By Stephanie Bramwell
Droughts, floods, and a scarcity of resources are a few consequences of global warming. To limit the rise in global average temperature to 1.5 degrees Celcius above pre-industrial levels, thereby avoiding the worst of these consequences, greenhouse gas emissions must be halved by 2030, according to the IPCC. This is a critical moment in the history of humanity. Climate Week NYC 2019, a series of events hosted by The Climate Group from September 23 to September 29, was an opportunity for political, corporate, and community representatives to discuss the current state of this crisis.
We at Carbon Credit Capital (“CCC”) participated in this annual convergence of environmental actors to discuss and assess the role carbon offsets play in global climate change mitigation efforts. At this defining moment in history, we were inspired by the dedication to environmental sustainability expressed by individuals and corporations alike. Through this blog we want to share with you some of the inspiration we gained at Climate Week NYC 2019, and reflect on the action that must be taken by governments, businesses, and individuals before next Climate Week.
Climate Week NYC
Government: Giving a Push
The role of governments in climate change mitigation efforts is undeniable. Policies from the international to local level can either curb greenhouse gas emissions or cause them to swell. In particular, cities are now on the front line of tackling climate change. That’s because big cities are a huge source of greenhouse gas (GHG) emissions that contribute to climate change, and increasingly house the majority of the world’s population. This year, Climate Week was abuzz with discussions about the City of New York’s Carbon Mobilization Act and Local Law 97.
Passed by the city of New York in May 2019, Local Law 97 caps the amount of carbon dioxide emissions a building can emit per year, based on the usage and size of the building. At Climate Week, companies and policy makers discussed the opportunities available to businesses to reduce their emissions. One method is to purchase carbon offsets. From the various events CCC attended it became clear that, under Local Law 97, 10% of a building’s reductions in greenhouse gas emissions can be met through carbon offset purchases.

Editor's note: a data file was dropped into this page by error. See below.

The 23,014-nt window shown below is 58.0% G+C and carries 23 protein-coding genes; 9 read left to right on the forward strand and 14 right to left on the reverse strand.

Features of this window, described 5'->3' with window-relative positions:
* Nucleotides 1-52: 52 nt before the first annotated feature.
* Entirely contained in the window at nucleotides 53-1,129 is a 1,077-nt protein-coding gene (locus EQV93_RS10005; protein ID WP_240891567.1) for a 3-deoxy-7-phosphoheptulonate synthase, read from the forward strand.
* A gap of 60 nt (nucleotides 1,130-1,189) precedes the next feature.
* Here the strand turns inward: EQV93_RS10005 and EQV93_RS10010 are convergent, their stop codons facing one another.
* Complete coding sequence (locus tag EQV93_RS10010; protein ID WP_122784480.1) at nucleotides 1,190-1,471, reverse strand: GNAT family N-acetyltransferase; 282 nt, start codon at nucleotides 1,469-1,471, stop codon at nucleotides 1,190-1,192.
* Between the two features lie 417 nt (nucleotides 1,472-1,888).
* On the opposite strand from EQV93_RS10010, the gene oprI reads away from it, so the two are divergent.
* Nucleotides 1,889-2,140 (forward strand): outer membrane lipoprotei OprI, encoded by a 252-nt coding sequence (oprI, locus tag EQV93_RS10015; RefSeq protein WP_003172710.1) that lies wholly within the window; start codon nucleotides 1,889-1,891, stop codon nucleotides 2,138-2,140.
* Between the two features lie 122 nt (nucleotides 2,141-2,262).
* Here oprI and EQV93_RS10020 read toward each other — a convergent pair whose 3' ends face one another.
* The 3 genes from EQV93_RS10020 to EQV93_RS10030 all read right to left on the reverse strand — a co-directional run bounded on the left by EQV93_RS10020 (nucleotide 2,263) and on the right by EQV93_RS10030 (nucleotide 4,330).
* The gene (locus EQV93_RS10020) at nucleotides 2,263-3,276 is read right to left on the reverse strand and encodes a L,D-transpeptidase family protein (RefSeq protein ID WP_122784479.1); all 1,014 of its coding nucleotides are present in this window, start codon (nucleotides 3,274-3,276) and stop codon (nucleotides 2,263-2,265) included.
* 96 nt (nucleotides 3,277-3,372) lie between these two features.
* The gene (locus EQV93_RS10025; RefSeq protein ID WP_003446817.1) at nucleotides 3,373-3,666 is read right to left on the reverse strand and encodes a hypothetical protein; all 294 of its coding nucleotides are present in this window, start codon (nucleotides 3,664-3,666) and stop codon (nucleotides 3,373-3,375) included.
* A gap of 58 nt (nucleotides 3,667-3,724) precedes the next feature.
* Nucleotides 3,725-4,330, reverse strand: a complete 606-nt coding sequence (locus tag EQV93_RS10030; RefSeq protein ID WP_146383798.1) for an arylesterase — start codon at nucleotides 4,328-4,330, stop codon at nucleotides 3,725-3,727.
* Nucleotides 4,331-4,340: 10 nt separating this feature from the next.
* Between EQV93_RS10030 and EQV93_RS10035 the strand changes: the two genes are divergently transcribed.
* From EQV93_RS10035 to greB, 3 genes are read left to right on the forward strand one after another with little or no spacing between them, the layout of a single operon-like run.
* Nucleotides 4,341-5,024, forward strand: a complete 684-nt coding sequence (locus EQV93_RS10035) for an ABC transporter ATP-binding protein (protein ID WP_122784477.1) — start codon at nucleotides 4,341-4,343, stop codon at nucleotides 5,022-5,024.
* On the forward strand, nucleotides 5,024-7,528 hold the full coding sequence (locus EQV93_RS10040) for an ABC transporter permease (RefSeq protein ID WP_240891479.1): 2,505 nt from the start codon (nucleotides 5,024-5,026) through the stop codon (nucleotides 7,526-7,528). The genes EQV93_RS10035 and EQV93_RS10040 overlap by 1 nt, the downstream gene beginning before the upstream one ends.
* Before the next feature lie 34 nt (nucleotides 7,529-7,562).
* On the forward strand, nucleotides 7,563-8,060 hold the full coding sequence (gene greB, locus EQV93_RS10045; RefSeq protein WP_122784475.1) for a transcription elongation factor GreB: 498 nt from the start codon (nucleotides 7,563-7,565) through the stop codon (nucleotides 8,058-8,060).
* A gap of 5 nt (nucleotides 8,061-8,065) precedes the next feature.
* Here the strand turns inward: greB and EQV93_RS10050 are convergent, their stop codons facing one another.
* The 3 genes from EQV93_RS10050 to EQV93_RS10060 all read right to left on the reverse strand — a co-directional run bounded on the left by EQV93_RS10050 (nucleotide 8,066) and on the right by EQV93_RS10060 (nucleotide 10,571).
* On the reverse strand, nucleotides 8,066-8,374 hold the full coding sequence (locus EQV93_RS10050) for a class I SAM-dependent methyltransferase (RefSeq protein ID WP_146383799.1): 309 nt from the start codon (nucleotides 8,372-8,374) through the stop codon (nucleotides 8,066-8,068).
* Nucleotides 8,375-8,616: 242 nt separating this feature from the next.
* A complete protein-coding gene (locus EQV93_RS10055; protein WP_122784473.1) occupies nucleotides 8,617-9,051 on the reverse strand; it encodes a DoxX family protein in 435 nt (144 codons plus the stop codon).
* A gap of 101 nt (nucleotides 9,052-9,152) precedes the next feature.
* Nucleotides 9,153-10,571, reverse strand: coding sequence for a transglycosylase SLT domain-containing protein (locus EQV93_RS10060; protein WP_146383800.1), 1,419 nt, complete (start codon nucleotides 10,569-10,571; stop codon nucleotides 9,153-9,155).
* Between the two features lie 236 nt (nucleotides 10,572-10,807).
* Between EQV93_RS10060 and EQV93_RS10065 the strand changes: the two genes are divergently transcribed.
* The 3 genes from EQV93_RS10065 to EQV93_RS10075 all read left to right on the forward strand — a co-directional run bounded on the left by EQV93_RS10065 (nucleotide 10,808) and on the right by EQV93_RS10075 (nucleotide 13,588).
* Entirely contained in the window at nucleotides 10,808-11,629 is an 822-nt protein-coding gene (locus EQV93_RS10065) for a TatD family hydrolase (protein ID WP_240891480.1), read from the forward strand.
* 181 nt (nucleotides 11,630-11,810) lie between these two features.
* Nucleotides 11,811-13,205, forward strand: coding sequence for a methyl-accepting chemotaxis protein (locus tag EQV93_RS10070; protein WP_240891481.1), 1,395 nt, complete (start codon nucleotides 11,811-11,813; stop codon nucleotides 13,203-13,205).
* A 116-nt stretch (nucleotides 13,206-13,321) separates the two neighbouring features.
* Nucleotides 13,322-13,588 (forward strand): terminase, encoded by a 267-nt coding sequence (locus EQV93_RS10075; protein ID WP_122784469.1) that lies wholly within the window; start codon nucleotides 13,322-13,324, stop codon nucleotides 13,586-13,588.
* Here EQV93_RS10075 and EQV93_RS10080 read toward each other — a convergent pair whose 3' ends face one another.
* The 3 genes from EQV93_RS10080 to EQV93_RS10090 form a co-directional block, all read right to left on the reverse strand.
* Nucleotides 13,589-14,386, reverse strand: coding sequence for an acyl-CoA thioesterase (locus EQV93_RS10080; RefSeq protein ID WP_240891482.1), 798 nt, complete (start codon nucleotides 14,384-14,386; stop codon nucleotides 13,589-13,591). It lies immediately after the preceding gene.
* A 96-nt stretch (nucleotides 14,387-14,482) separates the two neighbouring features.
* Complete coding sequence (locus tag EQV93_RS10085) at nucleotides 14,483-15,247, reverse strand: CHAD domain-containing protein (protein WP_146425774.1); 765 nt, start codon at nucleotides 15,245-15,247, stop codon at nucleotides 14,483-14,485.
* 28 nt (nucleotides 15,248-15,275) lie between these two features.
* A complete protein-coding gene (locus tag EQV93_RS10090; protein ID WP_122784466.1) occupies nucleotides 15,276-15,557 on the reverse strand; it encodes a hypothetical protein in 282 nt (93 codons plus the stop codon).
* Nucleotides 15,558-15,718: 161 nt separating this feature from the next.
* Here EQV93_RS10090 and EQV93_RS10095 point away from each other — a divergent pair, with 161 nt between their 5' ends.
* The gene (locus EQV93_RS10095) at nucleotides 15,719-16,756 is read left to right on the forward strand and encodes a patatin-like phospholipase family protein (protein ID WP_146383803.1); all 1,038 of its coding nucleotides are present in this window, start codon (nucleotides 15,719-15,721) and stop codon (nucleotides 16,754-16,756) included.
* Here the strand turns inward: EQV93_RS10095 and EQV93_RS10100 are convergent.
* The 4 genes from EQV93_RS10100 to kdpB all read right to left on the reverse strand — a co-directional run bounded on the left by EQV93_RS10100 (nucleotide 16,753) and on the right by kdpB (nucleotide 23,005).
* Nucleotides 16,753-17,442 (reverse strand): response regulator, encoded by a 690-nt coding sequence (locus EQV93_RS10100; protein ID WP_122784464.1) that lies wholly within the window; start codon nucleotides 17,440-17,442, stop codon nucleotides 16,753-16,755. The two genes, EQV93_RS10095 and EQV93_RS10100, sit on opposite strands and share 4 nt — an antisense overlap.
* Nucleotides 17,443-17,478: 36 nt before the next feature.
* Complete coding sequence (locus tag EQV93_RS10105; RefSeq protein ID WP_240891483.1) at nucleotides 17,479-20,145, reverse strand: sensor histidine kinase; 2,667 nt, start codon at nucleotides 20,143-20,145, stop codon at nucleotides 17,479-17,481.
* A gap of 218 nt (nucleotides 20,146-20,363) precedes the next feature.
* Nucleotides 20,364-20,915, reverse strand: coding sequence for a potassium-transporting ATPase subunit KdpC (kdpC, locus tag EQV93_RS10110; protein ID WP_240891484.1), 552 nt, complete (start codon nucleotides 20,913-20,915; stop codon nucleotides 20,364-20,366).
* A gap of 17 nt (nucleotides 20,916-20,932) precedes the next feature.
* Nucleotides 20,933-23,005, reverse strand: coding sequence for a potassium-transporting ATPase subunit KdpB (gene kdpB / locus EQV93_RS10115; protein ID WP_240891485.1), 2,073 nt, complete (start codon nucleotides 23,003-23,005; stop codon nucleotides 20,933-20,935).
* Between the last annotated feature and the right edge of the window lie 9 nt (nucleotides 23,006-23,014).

Participating in these discussions allowed CCC to educate future clients on the benefits of carbon offsets and to prepare ourselves to best meet the needs of New York City real estate asset owners; managers; and service providers, including architects and engineers.
Local Law 97 is one example of local governments working to limit global warming, but what else can be done? To halve global emissions by 50% in the next ten years will require coordination on a scale that requires government support. CCC would like to see more states follow New York’s example by setting carbon emissions reduction goals and developing plans to achieve 100% clean electricity. Internationally, both developing and developed nations are transitioning their energy consumption to renewable sources. Grenada and the UK acknowledged at an event held by Climate Analytics that a wholesale decommissioning of all coal plants in the world would likely be necessary by the early 2030’s. These may sound like ambitious targets, but those sitting in positions of power globally—the ones with the authority to see them through—are the ones driving the conversation, which is reassuring.
Businesses: Stepping Up
A clear shift has occurred in corporations unassociated with environmental advocacy. While environmental sustainability has typically been considered a task for lower-level representatives, this year CEOs and executive managers were the primary representatives of businesses at Climate Week. Whether spurred by policies such as Local Law 97 or the growing evidence that most businesses will struggle to thrive in a changing climate, it appears climate change mitigation is now a top priority for many companies in all sectors.
The breadth of industries that are pursuing environmental sustainability was evident at the Sustainability Connector event hosted by Be Social Change, a client of CCC. This event brought together individuals who are active across environmental industries and those who are seeking to penetrate those sectors. CCC Analyst, Shannon Mora, attended this event and found, “It was inspiring to see proof of interest and passion for sustainable innovation across industry sectors!”